Watch Out – These Pests Can Spoil Your Lawn

Having a healthy lawn can increase your home’s value. Beautiful shrubbery and landscaping can also help you feel more satisfied with the beautiful property you own. But watch out! If you don’t keep up with pest control, your yard could get damaged. Here are a few common pests to look out for.

Chinch bugs

Chinch bugs start their lives as yellow creatures but turn red as they mature. Adult chinch bugs are generally less than ¼ inch long. The adults have white wings folded across their black bodies. Chinch bugs are especially prevalent in the south, and they typically live in Zoysia grass or Augustine grass.

Chinch bugs can create what looks like drought damage on your lawn. A lawn infested with chinch bugs will have light patches that look yellowish or brownish. The bugs suck on grass blades and inject a poison that kills grass. They even have the power to destroy a whole lawn.

Sod webworms

A sod webworm is about one inch in length. The webworm is the larval stage of a small whitish-brown moth. It has light yellow or brown marks on its wings. The moths can fly in a zigzag pattern.

Webworms live just above the soil. They spin webs and feed on the undersides of leaves. You might notice small, brown spots on your lawn. These spots are created by the webworms feeding on the grass and they’re the first sign that something is wrong. If the webworms continue to feed on the lawn, they can create widespread damage, which means the lawn will eventually look like a wide swath of dead grass. Webworms tend to attack grassy areas that have a lot of direct sunlight. Well-shaded areas are rarely attacked by sod webworms.


Armyworms have several different colors. In their early stages, the worms are tan or green, but as they mature they will turn brown or nearly black. Most adult armyworms are about 1.5 to two inches long.

Armyworms are a type of insect mostly known as a garden pest. The worms get their names because they tend to travel in small armies. They may eat the grass in your yard, but they eat crops and plants, too. For instance, armyworms will often eat corn, beets, millet, flax, and other grains.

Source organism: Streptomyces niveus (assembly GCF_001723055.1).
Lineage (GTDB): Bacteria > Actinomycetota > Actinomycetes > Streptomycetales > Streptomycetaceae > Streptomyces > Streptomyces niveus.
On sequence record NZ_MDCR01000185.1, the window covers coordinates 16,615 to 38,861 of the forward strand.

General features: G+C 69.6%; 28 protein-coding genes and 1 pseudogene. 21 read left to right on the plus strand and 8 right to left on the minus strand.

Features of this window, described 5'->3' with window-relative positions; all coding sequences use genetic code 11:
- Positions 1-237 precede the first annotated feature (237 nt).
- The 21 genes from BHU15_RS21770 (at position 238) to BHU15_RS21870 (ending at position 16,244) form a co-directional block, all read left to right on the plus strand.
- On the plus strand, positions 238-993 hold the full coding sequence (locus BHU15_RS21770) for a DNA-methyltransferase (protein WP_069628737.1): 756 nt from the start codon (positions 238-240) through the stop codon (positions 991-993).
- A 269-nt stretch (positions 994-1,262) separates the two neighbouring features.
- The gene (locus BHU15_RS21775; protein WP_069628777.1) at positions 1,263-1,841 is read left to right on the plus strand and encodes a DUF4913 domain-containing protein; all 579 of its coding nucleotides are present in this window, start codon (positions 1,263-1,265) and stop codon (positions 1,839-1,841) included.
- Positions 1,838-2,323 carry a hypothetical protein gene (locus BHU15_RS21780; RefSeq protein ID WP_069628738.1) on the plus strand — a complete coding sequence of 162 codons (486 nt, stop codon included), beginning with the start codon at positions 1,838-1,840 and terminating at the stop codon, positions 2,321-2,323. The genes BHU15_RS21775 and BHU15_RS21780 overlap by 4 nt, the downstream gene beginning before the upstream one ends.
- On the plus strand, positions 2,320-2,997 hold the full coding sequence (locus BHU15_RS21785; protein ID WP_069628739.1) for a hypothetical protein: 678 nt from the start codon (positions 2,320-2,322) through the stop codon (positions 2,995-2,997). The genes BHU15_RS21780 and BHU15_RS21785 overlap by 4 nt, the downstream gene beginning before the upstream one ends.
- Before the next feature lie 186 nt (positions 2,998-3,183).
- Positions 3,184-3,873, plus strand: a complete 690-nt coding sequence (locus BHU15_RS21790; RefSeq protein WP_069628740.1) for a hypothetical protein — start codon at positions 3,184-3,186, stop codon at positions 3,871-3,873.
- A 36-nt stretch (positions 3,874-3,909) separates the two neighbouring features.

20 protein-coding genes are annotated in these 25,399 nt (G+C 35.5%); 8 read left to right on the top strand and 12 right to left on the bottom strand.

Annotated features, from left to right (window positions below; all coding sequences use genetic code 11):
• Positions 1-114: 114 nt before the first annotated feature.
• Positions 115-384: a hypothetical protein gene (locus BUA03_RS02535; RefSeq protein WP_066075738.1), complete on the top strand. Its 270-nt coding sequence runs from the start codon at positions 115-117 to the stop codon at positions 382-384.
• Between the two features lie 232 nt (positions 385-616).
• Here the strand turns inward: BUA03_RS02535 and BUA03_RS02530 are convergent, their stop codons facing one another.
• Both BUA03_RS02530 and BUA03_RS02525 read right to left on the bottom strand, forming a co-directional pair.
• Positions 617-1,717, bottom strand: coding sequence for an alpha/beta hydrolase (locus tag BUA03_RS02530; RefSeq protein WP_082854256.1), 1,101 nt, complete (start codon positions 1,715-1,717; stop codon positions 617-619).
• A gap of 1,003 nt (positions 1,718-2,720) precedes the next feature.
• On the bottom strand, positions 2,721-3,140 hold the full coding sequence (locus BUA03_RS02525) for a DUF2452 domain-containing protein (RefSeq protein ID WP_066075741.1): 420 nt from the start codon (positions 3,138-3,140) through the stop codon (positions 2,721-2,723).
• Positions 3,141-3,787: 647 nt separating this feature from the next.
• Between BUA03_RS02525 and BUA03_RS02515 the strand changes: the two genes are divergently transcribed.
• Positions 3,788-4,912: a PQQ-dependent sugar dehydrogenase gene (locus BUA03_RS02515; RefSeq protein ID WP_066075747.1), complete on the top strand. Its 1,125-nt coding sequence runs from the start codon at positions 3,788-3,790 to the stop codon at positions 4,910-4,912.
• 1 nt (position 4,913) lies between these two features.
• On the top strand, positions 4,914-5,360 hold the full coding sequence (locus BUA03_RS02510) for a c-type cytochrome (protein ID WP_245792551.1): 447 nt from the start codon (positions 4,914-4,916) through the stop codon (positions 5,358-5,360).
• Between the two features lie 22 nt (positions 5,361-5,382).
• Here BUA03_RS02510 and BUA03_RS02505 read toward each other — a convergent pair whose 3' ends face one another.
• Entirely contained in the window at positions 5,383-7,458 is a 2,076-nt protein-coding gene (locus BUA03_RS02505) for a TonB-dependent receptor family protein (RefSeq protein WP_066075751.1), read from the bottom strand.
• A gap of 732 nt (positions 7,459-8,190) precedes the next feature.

Armyworms can attack a lawn in large numbers. When this happens, an entire yard of grass can be eaten within only a few days. One telltale sign of armyworms is a brown lawn with the edges chewed off the blades of grass.


Cutworms vary in appearance according to species. The worms may be grey, green, pink or black. They can also range from striped or spotted to solid coloured. They typically grow up to two inches in length. Cutworms tend to curl up and hide in the daytime. At night, they come out to feed.

A cutworm is the larvae (caterpillar) stage for certain species of moths. When cutworm eggs hatch in autumn, the larvae may overwinter in a woodpile or in the soil. Then they emerge and cause damage during the early gardening season.


Billbugs are beetles. They generally measure between ½ inch and one full inch in length. In their larval stage, they are white with no legs. Adult beetles are grey or brown with a snout.

Billbugs are a common pest in North America. They thrive in various types of weather and climates. In warm weather months, billbugs can travel to infest new lawns. While billbugs rarely come indoors, they sometimes gather on the exterior of a house. However, the bugs won’t typically survive for very long away from yards or gardens.

White grubs

White grubs encompass several species of beetles and chafers. One common species is the Japanese beetle. Another common variety is the European chafer. In their larval stages, these types of beetles and chafers are C-shaped. White grubs are white and have six legs near the head.

In springtime, white grubs actively feed. In the summertime, the white grubs turn into pupae and become beetles. The beetles mate and lay eggs that hatch several weeks later. In autumn, the hatched grubs feed on grass roots. As winter grows nearer, the grubs burrow in the soil to prevent freezing.

How to treat these pests

Many of these pests will attack your lawn and can wreak havoc on your garden. Depending on where you live, you may have certain pests in particular that gravitate to your lawn and cause damage, so it helps to understand the threats that are unique to your region. To do that, you need to partner with a knowledgable pest control specialist.

That said, not any pest control company will do. It’s important to work with a company that uses eco-friendly, sustainable solutions that are safe for your home, family, pets, and the environment. It’s also a good idea to seek out a company that’s well-reviewed by your community, so you know you’re in good hands.

Fortunately, modern search engines and social media platforms make it a piece of cake to find quality pest control companies that meet those criteria. Start with a Google search like “pest control in San Diego,” then see what your neighbors have to say about the top results. Check their website to see how much they prioritize sustainable solutions and look for indicators that you’re dealing with a knowledgable company that can help you come up with a specialized treatment plan for your unique situation.